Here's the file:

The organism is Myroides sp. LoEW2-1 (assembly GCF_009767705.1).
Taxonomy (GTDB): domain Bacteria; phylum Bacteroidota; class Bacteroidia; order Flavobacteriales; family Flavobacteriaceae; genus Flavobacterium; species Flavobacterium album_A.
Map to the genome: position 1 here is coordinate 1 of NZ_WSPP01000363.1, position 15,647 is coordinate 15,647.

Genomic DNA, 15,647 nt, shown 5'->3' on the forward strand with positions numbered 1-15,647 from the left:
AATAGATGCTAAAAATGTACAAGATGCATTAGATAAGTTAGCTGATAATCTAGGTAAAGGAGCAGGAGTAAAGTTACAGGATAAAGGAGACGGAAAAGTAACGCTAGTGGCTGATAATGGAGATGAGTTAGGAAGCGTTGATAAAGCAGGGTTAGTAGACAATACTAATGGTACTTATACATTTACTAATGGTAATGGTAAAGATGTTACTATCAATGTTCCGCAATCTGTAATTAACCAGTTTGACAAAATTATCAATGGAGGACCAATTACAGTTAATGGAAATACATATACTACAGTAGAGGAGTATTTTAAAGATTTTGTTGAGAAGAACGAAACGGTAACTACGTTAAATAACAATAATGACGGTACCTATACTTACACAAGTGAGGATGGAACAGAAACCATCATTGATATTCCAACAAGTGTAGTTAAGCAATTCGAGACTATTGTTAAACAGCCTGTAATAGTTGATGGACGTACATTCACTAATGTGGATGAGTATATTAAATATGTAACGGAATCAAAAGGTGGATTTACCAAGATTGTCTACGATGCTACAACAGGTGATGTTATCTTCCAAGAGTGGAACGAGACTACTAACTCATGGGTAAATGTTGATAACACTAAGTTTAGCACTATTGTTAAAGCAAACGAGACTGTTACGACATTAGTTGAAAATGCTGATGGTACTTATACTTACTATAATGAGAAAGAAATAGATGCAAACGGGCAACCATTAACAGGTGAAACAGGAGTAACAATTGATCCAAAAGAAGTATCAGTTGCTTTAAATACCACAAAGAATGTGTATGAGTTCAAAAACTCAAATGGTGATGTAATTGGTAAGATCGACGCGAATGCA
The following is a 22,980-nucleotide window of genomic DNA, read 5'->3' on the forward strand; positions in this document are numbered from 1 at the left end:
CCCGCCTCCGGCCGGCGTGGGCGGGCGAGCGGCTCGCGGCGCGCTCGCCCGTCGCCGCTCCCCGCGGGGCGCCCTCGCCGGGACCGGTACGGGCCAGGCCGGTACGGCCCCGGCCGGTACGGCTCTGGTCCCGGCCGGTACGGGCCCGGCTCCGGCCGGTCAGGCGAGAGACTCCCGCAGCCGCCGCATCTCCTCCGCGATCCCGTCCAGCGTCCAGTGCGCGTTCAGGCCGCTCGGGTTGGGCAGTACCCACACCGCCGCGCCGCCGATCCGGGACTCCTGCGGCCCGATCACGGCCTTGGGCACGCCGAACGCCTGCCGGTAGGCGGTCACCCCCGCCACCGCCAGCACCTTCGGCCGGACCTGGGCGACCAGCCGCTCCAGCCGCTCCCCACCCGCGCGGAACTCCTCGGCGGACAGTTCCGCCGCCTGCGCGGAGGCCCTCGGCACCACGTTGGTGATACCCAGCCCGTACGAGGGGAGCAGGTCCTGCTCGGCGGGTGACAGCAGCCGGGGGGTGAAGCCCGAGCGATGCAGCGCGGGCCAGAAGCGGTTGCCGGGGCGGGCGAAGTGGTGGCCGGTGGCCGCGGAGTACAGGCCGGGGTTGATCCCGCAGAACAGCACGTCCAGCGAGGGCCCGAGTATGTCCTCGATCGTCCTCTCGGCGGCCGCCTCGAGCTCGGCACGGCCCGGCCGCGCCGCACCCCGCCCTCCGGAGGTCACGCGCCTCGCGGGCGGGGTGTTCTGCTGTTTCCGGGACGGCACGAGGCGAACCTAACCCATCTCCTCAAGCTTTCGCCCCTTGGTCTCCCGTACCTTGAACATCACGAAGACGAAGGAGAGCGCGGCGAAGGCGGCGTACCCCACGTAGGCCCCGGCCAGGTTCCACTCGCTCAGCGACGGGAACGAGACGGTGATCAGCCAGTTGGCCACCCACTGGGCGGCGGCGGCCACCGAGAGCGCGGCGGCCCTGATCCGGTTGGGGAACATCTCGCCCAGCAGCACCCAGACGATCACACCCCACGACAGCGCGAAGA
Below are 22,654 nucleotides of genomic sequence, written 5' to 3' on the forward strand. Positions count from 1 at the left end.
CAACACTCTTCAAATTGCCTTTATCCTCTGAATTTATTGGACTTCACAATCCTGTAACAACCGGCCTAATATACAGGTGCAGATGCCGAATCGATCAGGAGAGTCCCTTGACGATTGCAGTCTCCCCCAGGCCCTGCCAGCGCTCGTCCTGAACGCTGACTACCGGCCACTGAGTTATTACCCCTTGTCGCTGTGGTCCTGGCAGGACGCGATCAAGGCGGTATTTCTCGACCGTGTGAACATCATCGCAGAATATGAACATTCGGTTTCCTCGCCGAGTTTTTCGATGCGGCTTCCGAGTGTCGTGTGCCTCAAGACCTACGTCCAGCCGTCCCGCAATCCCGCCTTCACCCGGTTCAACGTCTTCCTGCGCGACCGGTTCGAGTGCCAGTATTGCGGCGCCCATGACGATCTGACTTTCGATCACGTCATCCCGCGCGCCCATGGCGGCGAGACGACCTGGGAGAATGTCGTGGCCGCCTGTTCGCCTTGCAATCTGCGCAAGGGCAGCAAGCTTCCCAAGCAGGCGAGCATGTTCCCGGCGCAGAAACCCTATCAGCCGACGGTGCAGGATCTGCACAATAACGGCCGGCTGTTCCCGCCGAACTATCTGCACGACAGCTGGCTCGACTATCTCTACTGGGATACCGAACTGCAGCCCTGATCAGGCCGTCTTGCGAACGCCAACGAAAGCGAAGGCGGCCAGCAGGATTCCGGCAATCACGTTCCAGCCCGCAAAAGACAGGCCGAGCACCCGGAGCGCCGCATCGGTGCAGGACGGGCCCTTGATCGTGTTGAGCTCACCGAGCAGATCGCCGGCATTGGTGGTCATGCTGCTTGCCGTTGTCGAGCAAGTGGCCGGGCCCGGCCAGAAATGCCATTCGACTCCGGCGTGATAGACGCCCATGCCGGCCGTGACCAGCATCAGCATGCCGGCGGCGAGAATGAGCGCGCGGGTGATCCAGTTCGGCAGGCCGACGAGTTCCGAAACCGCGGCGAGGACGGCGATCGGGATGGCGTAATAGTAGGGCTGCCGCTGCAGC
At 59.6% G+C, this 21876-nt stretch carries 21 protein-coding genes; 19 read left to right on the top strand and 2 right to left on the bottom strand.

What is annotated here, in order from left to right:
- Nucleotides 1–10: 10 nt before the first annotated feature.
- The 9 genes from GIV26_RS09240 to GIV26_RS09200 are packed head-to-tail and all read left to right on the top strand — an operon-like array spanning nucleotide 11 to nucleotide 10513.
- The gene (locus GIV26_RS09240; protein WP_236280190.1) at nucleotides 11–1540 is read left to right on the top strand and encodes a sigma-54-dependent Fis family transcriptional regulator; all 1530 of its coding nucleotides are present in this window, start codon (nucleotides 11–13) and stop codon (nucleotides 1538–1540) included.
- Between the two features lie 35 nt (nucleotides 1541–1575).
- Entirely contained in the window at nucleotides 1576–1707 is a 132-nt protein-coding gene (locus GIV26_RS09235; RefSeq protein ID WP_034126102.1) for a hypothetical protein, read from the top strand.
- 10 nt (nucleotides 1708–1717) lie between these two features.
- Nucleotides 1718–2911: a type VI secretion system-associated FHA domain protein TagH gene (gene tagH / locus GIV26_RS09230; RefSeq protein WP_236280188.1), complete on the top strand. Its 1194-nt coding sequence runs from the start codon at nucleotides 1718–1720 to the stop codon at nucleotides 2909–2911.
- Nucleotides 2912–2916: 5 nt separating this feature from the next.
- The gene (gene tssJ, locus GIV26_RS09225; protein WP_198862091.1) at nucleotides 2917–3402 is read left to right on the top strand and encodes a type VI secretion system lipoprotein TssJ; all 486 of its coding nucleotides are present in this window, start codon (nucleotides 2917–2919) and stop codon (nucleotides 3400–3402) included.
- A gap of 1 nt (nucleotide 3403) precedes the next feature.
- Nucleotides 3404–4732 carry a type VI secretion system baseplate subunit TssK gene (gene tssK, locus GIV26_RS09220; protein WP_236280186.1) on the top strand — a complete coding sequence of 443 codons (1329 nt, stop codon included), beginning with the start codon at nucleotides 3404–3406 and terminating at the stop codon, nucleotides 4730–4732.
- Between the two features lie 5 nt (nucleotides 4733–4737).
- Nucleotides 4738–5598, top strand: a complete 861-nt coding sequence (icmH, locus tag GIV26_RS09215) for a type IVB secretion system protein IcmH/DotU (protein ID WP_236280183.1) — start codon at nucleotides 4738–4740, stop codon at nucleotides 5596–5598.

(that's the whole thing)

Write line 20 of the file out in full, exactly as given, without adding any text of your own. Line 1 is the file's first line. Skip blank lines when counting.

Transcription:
- The gene (gene tssJ, locus GIV26_RS09225; protein WP_198862091.1) at nucleotides 2917–3402 is read left to right on the top strand and encodes a type VI secretion system lipoprotein TssJ; all 486 of its coding nucleotides are present in this window, start codon (nucleotides 2917–2919) and stop codon (nucleotides 3400–3402) included.